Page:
China offered huge stockpiles of weapons to Libyan leader Colonel Muammar Gaddafi during the final months of his regime, according to papers that describe secret talks about shipments via Algeria and South Africa.
The Globe and Mail quoted the documents as saying that state-controlled Chinese arms manufacturers were prepared to sell weapons and ammunition worth at least 200-million dollars to the embattled Gadhafi regime in late July, a violation of United Nations sanctions.
The documents also suggested that Beijing and other governments may have played a double game in the Libyan war, claiming neutrality but covertly helping the dictator.
The papers do not confirm whether any military assistance was delivered, but senior leaders of the new transitional government in Tripoli say the documents reinforce their suspicions about the recent actions of China, Algeria and South Africa. Those countries may now suffer a disadvantage as Libya's new rulers divide the spoils from their vast energy resources, and select foreign firms for the country's reconstruction, the paper said.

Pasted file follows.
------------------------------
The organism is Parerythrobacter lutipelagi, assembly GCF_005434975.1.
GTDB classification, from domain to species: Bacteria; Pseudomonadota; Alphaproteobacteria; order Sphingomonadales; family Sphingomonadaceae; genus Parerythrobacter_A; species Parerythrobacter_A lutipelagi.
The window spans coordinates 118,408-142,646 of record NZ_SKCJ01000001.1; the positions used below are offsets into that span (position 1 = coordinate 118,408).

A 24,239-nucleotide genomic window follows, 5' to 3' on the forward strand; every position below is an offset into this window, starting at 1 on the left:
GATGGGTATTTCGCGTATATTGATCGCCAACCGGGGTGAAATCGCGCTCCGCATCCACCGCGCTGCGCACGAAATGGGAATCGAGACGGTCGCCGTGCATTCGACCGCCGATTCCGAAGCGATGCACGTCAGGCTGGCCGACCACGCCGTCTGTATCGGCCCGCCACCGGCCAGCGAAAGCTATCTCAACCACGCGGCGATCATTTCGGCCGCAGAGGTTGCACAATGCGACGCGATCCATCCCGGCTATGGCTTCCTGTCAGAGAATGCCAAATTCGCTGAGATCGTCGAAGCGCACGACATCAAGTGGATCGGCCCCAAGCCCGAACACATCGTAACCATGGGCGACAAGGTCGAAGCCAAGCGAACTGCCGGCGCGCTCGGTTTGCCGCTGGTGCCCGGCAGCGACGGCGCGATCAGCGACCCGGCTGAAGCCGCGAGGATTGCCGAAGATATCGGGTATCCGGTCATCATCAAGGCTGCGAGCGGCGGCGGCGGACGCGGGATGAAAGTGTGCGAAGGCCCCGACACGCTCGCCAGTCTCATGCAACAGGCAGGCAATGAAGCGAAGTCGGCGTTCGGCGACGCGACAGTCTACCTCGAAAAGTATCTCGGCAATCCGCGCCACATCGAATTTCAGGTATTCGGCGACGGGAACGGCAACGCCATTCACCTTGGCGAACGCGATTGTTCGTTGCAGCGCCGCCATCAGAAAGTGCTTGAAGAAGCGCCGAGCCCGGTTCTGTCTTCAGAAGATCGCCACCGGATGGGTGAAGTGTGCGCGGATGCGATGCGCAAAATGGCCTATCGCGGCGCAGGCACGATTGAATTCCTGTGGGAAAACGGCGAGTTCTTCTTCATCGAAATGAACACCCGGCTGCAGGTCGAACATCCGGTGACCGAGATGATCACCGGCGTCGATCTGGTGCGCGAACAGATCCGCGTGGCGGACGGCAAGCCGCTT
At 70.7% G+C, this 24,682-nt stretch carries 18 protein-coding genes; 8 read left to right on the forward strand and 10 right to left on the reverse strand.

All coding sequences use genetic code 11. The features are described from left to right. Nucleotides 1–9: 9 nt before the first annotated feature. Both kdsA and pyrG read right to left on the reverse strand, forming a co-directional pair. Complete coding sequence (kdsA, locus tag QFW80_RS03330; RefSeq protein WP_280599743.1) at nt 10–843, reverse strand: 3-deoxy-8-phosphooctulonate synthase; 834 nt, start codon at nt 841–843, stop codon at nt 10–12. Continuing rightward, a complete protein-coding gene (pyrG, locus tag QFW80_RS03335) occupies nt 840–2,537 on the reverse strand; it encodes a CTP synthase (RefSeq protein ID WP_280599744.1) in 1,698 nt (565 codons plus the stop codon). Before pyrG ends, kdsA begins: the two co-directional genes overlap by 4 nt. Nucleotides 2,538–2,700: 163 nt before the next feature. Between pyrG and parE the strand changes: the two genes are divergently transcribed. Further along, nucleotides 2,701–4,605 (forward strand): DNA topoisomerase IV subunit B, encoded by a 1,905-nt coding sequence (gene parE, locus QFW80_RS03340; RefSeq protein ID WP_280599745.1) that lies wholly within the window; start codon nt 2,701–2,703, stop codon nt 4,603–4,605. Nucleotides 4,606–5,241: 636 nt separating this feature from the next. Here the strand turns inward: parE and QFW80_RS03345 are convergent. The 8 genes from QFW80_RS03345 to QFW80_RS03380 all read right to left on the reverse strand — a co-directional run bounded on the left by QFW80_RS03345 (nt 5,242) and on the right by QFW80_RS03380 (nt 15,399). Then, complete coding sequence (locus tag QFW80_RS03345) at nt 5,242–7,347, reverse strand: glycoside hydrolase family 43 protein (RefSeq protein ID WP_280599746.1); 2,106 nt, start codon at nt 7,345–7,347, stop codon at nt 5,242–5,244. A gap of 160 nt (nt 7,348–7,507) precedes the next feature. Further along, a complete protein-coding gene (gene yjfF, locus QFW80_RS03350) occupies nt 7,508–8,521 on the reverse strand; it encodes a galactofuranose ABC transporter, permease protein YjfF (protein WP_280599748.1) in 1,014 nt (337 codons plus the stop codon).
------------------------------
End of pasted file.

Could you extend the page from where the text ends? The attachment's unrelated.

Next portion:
After reviewing the documents, Transitional Council's Military Committee chief Omar Hariri expressed outrage that the Chinese were negotiating an arms deal even while his forces suffered heavy casualties in the slow grind toward Tripoli.
"I'm almost certain that these guns arrived and were used against our people," Hariri added.
Senior rebel officials confirmed the authenticity of the four-page memo, written in formal style on the green eagle letterhead used by a government department known as the Supply Authority, which deals with procurement.
The document reports in detail about a trip by Gadhafi's security officials from Tripoli to Beijing. They arrived on July 16, and in the following days they met with officials from three state-controlled weapons manufacturers: China North Industries Corp. (Norinco); the China National Precision Machinery Import and Export Corp. (CPMIC); and China XinXing Import and Export Corp. The Chinese companies offered the entire contents of their stockpiles for sale, and promised to manufacture more supplies if necessary, the paper said.
The hosts thanked the Libyans for their discretion, emphasized the need for confidentiality, and recommended delivery via third parties, it added.